The U.S. Department of Agriculture's Food and Nutrition Service published an interim rule on April 24 that updates school meals enrollment regulations for homeless, migrant, and runaway children. These updates simplify the enrollment process by extending free meal eligibility to all children in a household that participates in Supplemental Nutrition Assistance Program (SNAP), Temporary Assistance for Needy Families (TANF), or Federal Distribution Program on Indian Reservations (FDPIR). The interim rule also streamlines the requirements for certifying homeless, runaway, and migrant children, who are categorically eligible for free school meals. View Comments about the interim rule submitted by the Campaign to End Child Homelessness.
August 16, 2011: Congressional "Super Committee" Members Named
Members of the new Congressional Joint Select Committee on Deficit Reduction ("Super Committee") have been named. The Committee, which must complete its work by late November, consists of 12 members: three House members and three Senators appointed by Republicans, and three House members and three Senators appointed by Democrats. The Committee will be chaired by Sen. Patty Murray (D-WA) and Rep. Jeb Hensarling (R-TX). Committee members will begin talks aimed at producing a deficit-reduction agreement tied to a second increase in the debt ceiling. If the Super Committee reaches an accord on how to move forward, its recommendations will be sent to the House and Senate for ratification on an up-or-down vote. Failure to come to an agreement could trigger automatic across the board spending cuts. The National Center is working to ensure that the Super Committee's deficit reduction proposals don't harm homeless children and families. View the letter from The National Center to the Committee.
August 2, 2011: Debt Deal Signed Into Law
The newly passed Budget Control Act of 2011 authorizes the president to increase the debt limit by at least $2.1 trillion in three steps, with nearly $1 trillion of spending cuts over 10 years to be implemented immediately through discretionary spending caps. A bicameral, bipartisan committee of 12 lawmakers will be charged with identifying additional spending cuts worth about $1.5 trillion. The committee must report deficit-reduction recommendations by November 23 and Congress must vote on the package by December 23. Should the committee fail to come to an agreement on a deficit-reduction package, automatic across-the-board spending cuts worth about $1.2 trillion will begin in 2013. Read the bill.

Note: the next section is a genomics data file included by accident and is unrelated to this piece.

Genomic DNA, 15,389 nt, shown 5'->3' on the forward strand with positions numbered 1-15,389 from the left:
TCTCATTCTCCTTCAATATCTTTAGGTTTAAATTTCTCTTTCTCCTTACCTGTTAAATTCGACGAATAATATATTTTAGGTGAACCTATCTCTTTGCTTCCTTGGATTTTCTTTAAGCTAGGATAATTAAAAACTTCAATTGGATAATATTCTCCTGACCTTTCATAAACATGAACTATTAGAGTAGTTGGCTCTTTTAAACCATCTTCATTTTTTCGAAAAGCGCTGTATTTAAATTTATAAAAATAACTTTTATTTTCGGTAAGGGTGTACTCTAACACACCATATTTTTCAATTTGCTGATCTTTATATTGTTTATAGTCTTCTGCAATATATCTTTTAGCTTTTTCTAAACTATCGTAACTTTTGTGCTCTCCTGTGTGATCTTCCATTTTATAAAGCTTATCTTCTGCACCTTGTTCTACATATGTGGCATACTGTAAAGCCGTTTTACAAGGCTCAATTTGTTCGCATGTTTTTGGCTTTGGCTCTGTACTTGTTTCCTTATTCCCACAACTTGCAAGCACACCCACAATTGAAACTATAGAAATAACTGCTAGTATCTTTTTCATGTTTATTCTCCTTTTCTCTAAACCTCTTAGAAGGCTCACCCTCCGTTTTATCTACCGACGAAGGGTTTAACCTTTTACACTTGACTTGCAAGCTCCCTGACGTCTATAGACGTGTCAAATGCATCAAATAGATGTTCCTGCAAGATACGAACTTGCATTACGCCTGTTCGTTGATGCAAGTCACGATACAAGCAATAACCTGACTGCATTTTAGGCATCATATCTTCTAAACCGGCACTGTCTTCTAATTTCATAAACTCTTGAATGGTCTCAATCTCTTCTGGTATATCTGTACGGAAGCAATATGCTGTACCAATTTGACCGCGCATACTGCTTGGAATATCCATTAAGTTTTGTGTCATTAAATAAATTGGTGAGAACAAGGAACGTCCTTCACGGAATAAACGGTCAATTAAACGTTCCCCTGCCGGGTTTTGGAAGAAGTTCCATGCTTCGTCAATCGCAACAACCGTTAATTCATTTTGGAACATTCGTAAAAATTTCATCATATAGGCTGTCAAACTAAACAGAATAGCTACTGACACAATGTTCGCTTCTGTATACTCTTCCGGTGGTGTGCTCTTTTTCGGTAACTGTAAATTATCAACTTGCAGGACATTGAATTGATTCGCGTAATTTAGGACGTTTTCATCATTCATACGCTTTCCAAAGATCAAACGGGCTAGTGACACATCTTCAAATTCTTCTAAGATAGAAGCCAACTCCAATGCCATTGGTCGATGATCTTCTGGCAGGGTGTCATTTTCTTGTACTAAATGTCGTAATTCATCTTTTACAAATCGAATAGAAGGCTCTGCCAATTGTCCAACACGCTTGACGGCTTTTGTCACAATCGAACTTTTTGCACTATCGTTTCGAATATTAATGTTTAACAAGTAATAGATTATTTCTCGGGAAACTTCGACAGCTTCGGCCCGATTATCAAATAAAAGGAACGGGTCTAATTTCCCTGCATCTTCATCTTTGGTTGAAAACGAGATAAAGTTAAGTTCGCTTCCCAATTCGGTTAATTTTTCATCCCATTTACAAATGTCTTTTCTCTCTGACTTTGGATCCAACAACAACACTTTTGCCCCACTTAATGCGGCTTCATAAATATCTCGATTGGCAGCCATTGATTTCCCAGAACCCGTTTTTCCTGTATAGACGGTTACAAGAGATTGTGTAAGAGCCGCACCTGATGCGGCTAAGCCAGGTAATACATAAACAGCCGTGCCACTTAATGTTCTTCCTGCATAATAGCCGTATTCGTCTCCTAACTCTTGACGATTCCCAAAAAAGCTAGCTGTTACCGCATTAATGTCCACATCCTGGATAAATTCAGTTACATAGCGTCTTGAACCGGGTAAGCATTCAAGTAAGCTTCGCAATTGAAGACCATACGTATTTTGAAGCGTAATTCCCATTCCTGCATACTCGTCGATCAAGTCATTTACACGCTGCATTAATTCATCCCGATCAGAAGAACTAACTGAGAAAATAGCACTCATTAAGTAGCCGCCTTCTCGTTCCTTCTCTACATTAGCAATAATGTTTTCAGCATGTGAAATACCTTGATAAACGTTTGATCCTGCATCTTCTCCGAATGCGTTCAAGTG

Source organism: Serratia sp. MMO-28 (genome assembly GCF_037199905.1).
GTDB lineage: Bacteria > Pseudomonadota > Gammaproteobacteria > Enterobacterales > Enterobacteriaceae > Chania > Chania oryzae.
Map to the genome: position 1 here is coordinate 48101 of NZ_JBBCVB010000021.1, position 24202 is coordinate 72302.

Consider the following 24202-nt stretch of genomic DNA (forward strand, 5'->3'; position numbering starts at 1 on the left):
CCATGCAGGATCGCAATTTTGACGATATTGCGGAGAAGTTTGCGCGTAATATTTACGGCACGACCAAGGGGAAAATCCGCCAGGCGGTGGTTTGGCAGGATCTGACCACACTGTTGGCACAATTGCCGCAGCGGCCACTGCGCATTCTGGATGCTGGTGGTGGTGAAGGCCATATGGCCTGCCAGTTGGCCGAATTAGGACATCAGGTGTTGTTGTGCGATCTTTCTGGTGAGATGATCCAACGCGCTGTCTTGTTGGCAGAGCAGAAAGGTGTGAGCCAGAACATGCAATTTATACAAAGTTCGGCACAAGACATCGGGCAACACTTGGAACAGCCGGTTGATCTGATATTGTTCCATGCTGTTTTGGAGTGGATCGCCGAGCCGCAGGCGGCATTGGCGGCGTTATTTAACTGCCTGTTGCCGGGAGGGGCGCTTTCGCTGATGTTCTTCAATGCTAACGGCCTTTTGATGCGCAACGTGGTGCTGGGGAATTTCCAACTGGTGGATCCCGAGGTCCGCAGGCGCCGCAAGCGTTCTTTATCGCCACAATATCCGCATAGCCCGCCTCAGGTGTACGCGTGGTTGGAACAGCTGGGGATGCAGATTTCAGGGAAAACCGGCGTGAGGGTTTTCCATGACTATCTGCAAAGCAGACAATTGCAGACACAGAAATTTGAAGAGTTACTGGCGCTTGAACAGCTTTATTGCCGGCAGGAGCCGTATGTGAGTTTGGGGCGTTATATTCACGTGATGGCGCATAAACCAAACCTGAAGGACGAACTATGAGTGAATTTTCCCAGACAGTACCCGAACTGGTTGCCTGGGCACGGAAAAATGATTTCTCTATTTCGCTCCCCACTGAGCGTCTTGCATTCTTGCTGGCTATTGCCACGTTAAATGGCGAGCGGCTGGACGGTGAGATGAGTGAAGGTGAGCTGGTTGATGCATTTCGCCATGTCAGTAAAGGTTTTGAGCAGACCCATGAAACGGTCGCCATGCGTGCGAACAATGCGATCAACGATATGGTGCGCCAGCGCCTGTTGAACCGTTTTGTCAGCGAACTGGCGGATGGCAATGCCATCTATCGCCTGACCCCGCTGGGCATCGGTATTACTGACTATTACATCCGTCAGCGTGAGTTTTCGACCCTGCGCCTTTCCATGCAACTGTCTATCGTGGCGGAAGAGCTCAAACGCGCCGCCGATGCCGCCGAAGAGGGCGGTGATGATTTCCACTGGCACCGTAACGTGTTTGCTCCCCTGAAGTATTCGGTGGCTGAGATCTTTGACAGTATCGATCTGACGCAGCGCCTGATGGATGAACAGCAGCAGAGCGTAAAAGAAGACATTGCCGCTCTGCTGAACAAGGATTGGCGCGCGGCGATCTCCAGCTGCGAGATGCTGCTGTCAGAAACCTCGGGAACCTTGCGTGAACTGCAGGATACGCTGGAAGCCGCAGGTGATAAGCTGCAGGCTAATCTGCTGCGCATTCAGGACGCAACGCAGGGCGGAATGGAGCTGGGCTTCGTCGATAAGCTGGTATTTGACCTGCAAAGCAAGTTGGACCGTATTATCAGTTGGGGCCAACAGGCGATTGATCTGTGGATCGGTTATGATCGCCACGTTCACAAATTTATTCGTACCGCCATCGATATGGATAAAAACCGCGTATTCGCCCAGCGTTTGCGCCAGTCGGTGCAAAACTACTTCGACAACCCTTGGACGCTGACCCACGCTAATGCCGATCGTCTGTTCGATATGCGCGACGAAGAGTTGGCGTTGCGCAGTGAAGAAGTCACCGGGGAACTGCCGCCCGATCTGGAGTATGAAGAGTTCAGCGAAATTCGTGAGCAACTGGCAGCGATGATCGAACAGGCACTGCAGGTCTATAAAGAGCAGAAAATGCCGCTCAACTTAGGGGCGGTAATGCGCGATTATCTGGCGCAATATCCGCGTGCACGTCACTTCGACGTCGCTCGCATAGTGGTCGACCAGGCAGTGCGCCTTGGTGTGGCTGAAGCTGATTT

July 12, 2011: Bill Eliminating the National Housing Trust Fund Passes House Subcommittee
The House Financial Services Subcommittee on Capital Markets and Government Sponsored Enterprises (GSEs) has approved legislation (H.R. 2441) to abolish the National Housing Trust Fund (NHTF) as well as the Capital Magnet Fund. The bill passed by a vote of 18 to 14, along party lines. H.R. 2441 will be considered next by the full committee. The Campaign to End Child Homelessness supports the capitalization of the NHTF because it will provide communities with funds to build, preserve, and rehabilitate rental homes that are affordable for extremely and very low income households. Learn more and support the NHTF.
July 11, 2011: Take Action for Homeless Children and Families!
It's crunch time in D.C. America's leaders say they want to reach a deal this week to raise the debt ceiling and cut the national deficit. Should they cut programs that feed, house, and educate children and families? These decisions are difficult. Help our leaders make the right choices by telling them to make children and families their first priority. Ask our lawmakers to protect homeless and low-income families in the debt ceiling negotiations: Sign the petition. Call Congress.
July 11, 2011: New Bill Would Eliminate the National Housing Trust Fund
Tomorrow, July 12, the House Subcommittee on Capital Markets and the GSEs of the House Financial Services Committee will vote on a bill (H.R. 2441) introduced by Representative Ed Royce (CA) to eliminate the National Housing Trust Fund (NHTF). When capitalized, NHTF will provide communities with money to build, preserve, and rehabilitate affordable rental homes for extremely and very low income households. It is important that your representative on the Subcommittee hears support for the NHTF. Take action now!
June 23, 2011: HUD Report Shows Significant Increase in Family Homelessness
The U.S. Department of Housing and Urban Development released its 2010 Annual Homeless Assessment Report (AHAR) last week. According to the report, the number of homeless people in families increased by 20 percent from 2007 to 2010, and families currently represent a much larger share of the total sheltered population. The proportion of homeless people using emergency shelter and transitional housing who are part of a family has increased from 30 percent to 35 percent. These increases are consequences of the current economic recession. Download the full report.